Words and Photos by Martei Korley
Mavis Bank is a modest, Jamaican village in the area known as St. Andrew East Rural, tucked under the shadow of the imposing Blue Mountain. It’s a place where church groups come for weekend hikes, and tourists make the pilgrimage to farms known for producing some of the world’s best coffee.
To reach Mavis Bank from Kingston, you first must pass Gordon Town (home of the Louise Bennett All Age School previously featured in the Jamaican School Days series) and, after countless turns through narrow valleys, past natural springs, and around the base of Bald Mountain — where the container-sized rocks are so huge that the road literally adjusts to accommodate them — you finally reach the Mavis Bank Coffee Factory. This signals that you are only two turns away from entering Mavis Bank proper. After passing some shops, a small post office and a police station, follow the road further past a T-shaped junction (where a turn would take you to Clydesdale, Silver Gap or Cinchona) and the brightly-colored Scorpio Inn Hotel and, finally, Mavis Bank High School will appear to your right.
Nestled below the road and ringed by hilltops, the school feels like a bit like a self-contained universe next to its vast surroundings,,. It has a rather large schoolyard, which gives it the feeling of a small village square — appropriate since Mavis Bank lacks any other space of this sort. There’s lots of fresh air, and lots of dramatic scenery.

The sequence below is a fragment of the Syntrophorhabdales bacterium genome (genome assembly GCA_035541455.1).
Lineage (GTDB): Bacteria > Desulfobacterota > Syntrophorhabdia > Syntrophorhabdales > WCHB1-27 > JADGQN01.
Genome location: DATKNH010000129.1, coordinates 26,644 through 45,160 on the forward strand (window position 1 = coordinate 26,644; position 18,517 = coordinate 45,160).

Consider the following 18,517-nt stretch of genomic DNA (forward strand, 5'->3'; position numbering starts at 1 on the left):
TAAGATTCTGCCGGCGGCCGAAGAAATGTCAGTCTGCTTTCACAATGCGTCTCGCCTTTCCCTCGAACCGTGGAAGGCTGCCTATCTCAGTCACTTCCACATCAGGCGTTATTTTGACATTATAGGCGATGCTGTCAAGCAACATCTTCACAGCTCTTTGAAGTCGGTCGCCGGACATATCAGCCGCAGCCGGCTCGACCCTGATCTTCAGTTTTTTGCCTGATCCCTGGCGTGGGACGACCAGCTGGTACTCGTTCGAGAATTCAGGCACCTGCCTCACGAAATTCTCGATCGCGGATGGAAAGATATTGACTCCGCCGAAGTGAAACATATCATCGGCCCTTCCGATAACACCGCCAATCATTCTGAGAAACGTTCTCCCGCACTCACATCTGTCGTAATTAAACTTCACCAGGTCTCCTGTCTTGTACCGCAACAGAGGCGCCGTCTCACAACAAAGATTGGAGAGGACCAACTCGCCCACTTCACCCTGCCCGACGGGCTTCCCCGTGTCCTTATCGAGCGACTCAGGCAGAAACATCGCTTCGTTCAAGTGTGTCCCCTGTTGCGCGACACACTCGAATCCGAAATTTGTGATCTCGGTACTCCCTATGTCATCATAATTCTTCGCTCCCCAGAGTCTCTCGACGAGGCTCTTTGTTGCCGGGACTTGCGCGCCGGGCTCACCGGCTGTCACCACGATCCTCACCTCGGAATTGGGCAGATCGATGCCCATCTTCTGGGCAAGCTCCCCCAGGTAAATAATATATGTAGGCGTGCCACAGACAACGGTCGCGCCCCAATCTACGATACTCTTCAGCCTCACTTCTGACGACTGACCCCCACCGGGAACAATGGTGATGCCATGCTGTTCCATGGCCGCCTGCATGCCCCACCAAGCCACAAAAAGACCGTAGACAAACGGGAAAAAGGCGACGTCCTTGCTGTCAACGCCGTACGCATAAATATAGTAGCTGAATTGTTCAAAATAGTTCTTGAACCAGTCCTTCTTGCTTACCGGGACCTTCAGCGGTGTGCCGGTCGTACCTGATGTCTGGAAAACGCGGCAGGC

It was late in the school year and late in the day when I arrived there from Kingston. I met with the principal, who was very gracious, and everything was more or less adapted to, and taken care of right on the spot. The students felt very relaxed and free; the only exceptions being the two boys sitting down, dreaming.
In the first picture (above), you have the obligatory “posse picture” — kids always want to line up and ham up for the camera in groups. Sometimes, it is a way of masking their individuality, other times not. I think that all of them in this photo have this very interesting connectivity. If you notice, their arms tie them together: All but two are intertwined. Doesn’t that say something about them being kind of healthy?
I liked their energy — It was full of movement, a bouncy adolescent kind of energy. They are still free to be young and forego some of society’s pressures when they are in that schoolyard, playing around.
This young youth is lost in reflection while one of his peers passes by, improvised tattoo inked onto his skin. Why are children always wanting to grow up quick instead of enjoying the time they are living in?
Another youth at the brink of adulthood. His demeanor and body language belies his tender age but the banana pendant quickly gives away his secret…
Physically, this was one of the smallest students at Mavis Bank High School. However his bright smile made him seem akin to an imposing giant, as he shows his school spirit, ringed by the peaks and foothills of the Blue Mountains.
These girls got to share a game of cards as their formal class was over. Clearly, it was very engaging.
Every schoolyard has a loner or two. Whether this youth is one such, I cannot say. However, the large schoolyard sets the stage for a complicated drama in the deep valley beneath the peaks, should you not have the right social network. As at every high school, everywhere…
The freshly-pruned hedges underscore the promise of a new crop of fertile minds. #Jamaica